The funeral of a Buddhist man killed during sectarian violence this week in the central Myanmar city of Mandalay stirred passions Friday but no major new unrest was reported.

Calm was restored to the city with an overnight curfew declared Thursday after two nights of violence by Buddhist extremists against Muslims. One Muslim and one Buddhist were killed, and 14 people were injured. The unrest raised fears that ethnic violence that has plagued the country for two years might escalate again.

Hundreds of people on foot and motorcycle joined the funeral procession Friday for the Buddhist man who had been killed. His hearse was draped with a poster of his bloody body blaming Muslims for his death. The crowd damaged a Muslim cemetery and threw stones at mosques but otherwise avoided violence.

"The situation was tense but no clashes or violence took place," said Than Nyunt, a Muslim elder contacted by phone. Win Mya Mya, a Muslim member of the opposition National League for Democracy party led by Nobel laureate Aung San Suu Kyi, said some people who wanted to incite unrest shouted that they didn't want any mosques in the city, and were responsible for the stone-throwing.

Security forces have been criticized for failing to do much to stop the two nights of violence. A Buddhist resident of Mandalay, who was a political prisoner under the country's former military regime, criticized the regional government on Friday "for their failure to stop the mob and the violence." He said they did not enforce a ban on assemblies of more than five people that was imposed Thursday.

Myanmar, a predominantly Buddhist nation, has been grappling with violence since 2012 that has left up to 280 people dead and 140,000 others homeless, most of them Muslims attacked by Buddhist militants. Most of it has taken place in western Rakhine state.

This week's unrest was the first in Mandalay, an important center of Buddhist culture and learning where Muslims and Buddhists have traditionally lived peacefully together.

The Mandalay regional government posted details of the attacks on its website Friday, officially identifying the victims by name and religion for the first time and noting that a group of 50 people including 20 Buddhist monks took part. Mandalay Chief Minister Ye Myint said four people were arrested.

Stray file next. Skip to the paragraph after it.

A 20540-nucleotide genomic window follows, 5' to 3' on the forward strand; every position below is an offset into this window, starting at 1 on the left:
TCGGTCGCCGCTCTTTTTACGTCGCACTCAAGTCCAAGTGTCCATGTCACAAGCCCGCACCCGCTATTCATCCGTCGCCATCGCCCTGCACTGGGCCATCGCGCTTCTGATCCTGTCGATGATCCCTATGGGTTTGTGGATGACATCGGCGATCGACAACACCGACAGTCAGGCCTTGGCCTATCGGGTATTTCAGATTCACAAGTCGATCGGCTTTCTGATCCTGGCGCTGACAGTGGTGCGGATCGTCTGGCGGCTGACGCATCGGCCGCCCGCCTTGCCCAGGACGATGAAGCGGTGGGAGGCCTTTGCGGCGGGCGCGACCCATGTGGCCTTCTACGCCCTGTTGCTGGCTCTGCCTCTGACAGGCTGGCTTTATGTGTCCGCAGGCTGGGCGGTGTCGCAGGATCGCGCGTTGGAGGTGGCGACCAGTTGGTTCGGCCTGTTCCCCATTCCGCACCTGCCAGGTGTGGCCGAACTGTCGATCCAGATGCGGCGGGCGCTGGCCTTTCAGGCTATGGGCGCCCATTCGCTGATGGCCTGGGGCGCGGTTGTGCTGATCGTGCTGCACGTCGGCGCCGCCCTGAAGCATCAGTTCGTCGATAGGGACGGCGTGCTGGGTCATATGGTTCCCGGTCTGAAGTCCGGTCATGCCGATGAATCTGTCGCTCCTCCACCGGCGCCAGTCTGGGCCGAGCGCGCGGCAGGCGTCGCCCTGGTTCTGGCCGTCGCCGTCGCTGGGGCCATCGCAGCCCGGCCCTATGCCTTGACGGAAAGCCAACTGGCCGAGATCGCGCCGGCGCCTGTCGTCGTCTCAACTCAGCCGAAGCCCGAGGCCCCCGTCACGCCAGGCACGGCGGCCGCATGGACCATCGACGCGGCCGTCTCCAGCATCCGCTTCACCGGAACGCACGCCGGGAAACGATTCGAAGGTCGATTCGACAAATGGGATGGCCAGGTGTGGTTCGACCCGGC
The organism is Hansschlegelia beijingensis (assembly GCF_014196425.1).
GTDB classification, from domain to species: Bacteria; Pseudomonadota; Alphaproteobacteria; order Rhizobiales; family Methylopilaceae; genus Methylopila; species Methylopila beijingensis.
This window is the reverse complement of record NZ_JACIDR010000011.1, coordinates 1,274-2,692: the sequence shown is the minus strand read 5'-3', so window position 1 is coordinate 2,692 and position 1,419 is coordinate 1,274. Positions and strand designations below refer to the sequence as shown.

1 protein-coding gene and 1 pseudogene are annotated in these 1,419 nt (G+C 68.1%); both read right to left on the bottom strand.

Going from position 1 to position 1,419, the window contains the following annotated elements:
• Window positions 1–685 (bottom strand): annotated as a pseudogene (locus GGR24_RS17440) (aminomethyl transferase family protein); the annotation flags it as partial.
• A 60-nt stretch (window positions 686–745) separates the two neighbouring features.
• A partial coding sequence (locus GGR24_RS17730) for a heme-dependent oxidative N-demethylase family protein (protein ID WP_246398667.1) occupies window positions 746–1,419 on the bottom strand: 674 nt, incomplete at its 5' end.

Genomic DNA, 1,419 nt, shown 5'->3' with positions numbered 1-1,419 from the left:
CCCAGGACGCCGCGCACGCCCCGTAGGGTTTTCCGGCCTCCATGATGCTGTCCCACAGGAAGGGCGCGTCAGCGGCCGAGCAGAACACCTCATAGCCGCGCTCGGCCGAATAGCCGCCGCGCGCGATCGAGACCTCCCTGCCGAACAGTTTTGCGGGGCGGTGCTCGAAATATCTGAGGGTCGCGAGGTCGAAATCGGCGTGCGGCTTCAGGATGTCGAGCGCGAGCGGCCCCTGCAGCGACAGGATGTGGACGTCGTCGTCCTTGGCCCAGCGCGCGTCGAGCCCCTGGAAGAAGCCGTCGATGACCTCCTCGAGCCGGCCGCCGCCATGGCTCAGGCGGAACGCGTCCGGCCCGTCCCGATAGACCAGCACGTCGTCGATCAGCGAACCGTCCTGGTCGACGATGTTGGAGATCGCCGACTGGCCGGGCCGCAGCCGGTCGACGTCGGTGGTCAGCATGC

Five Muslim men were taken into detention from a mosque Friday morning during prayers, according to Shine Win of the Peace and Harmony Interfaith Group, who said they were told they were needed for questioning.

Muslim-owned shops reopened in areas where Buddhist mobs on motorbikes had driven through the streets wielding sticks and hurling stones.

"We were able to say our prayers peacefully, and we all had a good night's sleep," said resident Tin Aung.

He and others questioned, however, why the government waited two days to clamp down on the mobs, who damaged at least one mosque, shops and torched cars.

"If authorities had taken prompt and immediate action, deaths and damage could have been prevented," said A Mar Ni, a member of a citizens' conflict prevention committee.

The government's website identified the dead as Soe Min Htway, a Muslim who was attacked by a Buddhist mob while on his way to a mosque before dawn Thursday, and Tun Tun, a 30-year-old Buddhist who was attacked by a group of Muslims earlier in the night.

The unrest, which started Tuesday night, followed rumors that the Muslim owner of a teashop had raped a Buddhist woman, said Khin Maung Oo, secretary of the city's Myanmar Muslim Youth Religious Convention Center. An Information Ministry statement on Wednesday said the owner had been charged with rape.

Authorities deployed hundreds of police on Tuesday after a crowd of more than 300 Buddhists marched to the teashop, singing the national anthem. Police fired rubber bullets to try to disperse the crowd but failed to control groups that scattered into the streets, throwing stones at a mosque that caused minor damage to its exterior, while others ransacked Muslim-owned shops. Several cars were set on fire or had windows shattered by stones and bricks.

Muslims account for about 4 percent of Myanmar's roughly 60 million people.